Since their partnership began, TU and the San Diego Grazing Association have joined forces on fence repairs and renovations of water lines and drinkers. We’ve shared expenses on a mobile corral, a water storage tank, and battery-powered chainsaws to clear fallen timber from fences during fire season.
Through these and other actions, this partnership has succeeded in distributing grazing pressure more evenly across the San Diego and neighboring Cebolla-San Antonio allotments.
In 2021, we teamed up with the Forest Service and The Nature Conservancy on an effort to increase grazing efficiency and to discourage cows from loitering in riparian areas. The project, which included approximately $87,000.00 in funding from TNC’s Rio Grande Water Fund, entailed the drilling of two canyon-rim wells on the Cebolla-San Antonio allotment.
The wells will gravity-feed a network of drinking lines and enable the utilization of certain upland pastures with lots of clumpy tall grass. The grass in these pastures is decadent, a result of being left almost completely unbitten by elk and cattle.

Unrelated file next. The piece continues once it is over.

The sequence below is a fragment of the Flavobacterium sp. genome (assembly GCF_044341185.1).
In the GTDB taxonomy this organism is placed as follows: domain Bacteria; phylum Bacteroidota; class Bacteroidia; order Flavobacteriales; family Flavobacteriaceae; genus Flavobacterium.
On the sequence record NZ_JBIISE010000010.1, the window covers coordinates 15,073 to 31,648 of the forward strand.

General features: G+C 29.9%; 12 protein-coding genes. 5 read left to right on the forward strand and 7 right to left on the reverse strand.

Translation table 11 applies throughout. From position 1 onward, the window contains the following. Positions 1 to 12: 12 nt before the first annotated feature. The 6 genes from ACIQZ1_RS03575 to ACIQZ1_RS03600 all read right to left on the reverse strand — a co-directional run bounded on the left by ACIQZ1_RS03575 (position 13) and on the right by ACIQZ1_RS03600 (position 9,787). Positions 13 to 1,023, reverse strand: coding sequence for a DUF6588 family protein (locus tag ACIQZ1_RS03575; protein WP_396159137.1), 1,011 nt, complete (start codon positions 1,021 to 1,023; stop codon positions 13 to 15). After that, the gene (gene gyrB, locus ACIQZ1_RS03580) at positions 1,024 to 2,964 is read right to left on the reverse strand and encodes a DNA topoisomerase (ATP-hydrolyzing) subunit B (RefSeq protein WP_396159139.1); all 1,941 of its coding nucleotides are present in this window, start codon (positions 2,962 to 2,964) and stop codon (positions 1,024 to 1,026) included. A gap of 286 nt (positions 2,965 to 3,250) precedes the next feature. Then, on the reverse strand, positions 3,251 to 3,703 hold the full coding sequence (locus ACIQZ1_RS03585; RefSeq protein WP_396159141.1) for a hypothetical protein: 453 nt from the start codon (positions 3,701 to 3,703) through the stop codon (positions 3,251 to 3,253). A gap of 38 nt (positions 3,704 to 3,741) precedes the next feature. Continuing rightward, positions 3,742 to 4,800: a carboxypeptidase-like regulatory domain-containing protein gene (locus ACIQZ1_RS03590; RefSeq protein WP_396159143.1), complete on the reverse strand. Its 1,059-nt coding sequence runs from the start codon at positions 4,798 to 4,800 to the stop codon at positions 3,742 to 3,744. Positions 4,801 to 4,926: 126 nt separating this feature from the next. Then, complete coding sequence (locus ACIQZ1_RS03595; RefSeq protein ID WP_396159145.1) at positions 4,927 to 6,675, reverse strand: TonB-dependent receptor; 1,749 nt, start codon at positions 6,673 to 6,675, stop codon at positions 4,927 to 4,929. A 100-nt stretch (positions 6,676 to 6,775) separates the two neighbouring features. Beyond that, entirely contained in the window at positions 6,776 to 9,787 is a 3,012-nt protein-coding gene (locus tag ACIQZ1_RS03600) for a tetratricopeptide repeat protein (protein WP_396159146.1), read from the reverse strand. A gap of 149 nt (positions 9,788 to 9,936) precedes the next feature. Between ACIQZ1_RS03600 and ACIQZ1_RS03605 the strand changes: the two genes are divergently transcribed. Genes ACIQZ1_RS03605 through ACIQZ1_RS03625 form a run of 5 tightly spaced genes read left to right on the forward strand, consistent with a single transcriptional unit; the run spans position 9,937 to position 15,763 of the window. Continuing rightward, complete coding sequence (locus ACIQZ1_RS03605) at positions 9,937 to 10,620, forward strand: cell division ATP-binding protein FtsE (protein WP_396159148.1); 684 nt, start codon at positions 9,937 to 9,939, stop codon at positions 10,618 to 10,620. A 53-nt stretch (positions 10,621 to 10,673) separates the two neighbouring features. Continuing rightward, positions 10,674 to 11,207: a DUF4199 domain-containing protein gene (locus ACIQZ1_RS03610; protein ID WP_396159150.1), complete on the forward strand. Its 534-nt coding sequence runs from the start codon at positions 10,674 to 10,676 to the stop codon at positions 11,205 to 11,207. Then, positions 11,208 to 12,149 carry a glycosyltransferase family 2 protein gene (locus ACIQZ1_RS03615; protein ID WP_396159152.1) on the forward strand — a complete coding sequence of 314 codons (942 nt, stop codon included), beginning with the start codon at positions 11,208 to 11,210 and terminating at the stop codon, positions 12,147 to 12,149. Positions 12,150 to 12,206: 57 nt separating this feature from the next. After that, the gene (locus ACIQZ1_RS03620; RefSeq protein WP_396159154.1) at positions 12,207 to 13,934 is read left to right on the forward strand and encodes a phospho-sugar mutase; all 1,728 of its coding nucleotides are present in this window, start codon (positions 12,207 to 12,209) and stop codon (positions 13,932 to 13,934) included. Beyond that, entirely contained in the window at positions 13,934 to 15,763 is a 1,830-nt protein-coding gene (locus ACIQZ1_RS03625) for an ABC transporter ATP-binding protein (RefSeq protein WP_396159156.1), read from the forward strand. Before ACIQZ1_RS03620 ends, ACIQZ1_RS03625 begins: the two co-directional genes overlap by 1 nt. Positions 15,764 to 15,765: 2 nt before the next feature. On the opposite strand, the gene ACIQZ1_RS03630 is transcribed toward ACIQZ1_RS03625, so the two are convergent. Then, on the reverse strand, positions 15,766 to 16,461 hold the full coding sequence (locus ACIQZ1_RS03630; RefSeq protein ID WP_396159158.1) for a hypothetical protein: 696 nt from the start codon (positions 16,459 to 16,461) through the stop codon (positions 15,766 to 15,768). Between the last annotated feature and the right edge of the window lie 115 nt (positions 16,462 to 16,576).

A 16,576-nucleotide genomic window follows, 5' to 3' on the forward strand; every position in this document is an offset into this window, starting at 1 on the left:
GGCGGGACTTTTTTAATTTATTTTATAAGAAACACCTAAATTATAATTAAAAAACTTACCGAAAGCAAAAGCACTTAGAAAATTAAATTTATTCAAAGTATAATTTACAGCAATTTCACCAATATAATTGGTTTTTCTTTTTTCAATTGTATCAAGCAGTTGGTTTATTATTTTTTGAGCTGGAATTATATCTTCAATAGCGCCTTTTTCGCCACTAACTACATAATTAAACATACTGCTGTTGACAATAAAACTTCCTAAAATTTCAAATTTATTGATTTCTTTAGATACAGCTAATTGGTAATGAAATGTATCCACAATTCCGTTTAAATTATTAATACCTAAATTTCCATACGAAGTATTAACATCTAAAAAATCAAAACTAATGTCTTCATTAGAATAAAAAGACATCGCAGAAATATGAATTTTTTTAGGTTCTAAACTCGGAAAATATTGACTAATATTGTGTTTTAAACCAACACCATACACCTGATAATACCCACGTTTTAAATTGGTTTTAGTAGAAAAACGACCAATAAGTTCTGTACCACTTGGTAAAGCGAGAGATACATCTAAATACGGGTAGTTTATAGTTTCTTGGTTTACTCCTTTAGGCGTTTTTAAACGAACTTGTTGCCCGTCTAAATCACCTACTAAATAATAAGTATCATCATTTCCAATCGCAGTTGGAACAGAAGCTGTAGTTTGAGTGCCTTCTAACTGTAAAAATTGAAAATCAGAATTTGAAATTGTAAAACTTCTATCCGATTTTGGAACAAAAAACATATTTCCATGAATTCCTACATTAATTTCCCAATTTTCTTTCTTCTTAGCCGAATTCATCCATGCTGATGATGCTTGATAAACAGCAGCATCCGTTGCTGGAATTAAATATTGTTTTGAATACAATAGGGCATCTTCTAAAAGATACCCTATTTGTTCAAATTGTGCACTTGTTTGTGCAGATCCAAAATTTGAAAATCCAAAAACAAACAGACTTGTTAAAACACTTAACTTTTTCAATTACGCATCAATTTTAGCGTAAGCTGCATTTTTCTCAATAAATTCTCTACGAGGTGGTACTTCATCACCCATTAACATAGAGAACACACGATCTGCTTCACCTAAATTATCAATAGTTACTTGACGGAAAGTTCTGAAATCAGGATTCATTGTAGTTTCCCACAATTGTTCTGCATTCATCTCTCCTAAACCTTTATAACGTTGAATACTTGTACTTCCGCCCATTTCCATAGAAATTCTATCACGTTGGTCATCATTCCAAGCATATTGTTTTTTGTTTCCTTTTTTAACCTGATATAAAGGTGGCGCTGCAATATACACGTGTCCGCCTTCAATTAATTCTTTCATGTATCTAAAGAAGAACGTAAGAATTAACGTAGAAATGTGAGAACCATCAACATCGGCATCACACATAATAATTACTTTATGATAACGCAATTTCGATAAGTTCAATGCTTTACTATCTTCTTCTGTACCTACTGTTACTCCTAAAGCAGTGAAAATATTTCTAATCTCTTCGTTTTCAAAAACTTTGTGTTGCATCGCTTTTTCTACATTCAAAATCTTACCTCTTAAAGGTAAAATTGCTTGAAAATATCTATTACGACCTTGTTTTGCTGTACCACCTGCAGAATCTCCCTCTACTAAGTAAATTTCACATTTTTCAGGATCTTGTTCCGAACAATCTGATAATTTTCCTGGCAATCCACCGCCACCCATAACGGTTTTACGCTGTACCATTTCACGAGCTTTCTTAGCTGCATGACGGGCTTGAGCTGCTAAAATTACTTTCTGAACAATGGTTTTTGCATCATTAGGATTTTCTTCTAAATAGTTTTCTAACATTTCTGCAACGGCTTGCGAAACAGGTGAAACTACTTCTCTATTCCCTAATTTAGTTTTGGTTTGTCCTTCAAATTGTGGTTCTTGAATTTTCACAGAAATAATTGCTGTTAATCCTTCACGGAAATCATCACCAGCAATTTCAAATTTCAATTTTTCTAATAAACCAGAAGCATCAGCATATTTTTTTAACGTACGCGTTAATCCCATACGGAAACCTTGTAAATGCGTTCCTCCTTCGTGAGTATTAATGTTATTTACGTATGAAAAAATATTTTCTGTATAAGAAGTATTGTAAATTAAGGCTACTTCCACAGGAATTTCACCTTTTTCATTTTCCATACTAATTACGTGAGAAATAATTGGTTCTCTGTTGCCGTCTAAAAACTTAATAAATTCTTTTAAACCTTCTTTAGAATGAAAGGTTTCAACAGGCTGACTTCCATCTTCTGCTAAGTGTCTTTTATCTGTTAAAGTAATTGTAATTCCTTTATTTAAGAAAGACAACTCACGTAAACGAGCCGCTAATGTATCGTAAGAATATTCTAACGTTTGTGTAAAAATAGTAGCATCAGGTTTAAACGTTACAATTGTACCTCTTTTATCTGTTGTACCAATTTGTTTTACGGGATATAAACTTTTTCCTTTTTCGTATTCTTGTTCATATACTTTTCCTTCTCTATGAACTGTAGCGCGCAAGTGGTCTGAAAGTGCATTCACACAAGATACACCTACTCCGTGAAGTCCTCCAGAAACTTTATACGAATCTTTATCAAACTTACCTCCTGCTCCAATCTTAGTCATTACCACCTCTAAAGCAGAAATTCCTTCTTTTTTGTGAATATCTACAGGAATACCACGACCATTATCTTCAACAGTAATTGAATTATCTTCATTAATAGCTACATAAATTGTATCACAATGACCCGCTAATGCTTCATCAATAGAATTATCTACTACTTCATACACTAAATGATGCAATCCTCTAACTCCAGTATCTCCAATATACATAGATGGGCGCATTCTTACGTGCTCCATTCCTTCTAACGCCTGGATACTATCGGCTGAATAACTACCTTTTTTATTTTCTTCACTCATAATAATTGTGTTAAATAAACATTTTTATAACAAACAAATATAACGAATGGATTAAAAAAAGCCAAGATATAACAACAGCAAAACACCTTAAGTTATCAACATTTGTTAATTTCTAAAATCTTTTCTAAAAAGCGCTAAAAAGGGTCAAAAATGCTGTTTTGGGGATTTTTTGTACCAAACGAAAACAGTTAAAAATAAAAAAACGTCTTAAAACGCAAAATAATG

With drinking capacity provided by the new wells, these under-used pastures will absorb more pressure (and manure), while enabling heavily grazed meadows to receive some rest.
Ten miles up the road, Manuel and I are parked at the upper end of a long meadow next to a fenced enclosure surrounding a locked well house with a sheet metal roof.
The well supplies drinking troughs across the Virgin, Stable, and Holiday mesas that rise above us to the south—it is essentially the nerve center of much of the San Diego allotment.
Having grazed for their allotted days, the cows have left the meadow for the mesa tops. From Memorial Day until school starts is the season of the weekender, when residents of Albuquerque seek relief from the urban heat and bustle.
Manuel points out thicker stands of forest where RVs can’t penetrate. The grass there has grown about a foot since being eaten. Elsewhere across the camping footprint, the only grass that grows is smashed into dusty ground.
“But if one cow shows up here this weekend, I’ll hear about it on Monday,” Lucero says. “I get it, campers don’t want to see cows, but cows don’t like people either. Cows are smart, but they’re also dumb. They’d rather be up top, but with people all over the mountain they get confused. Let’s be honest, people are everywhere.”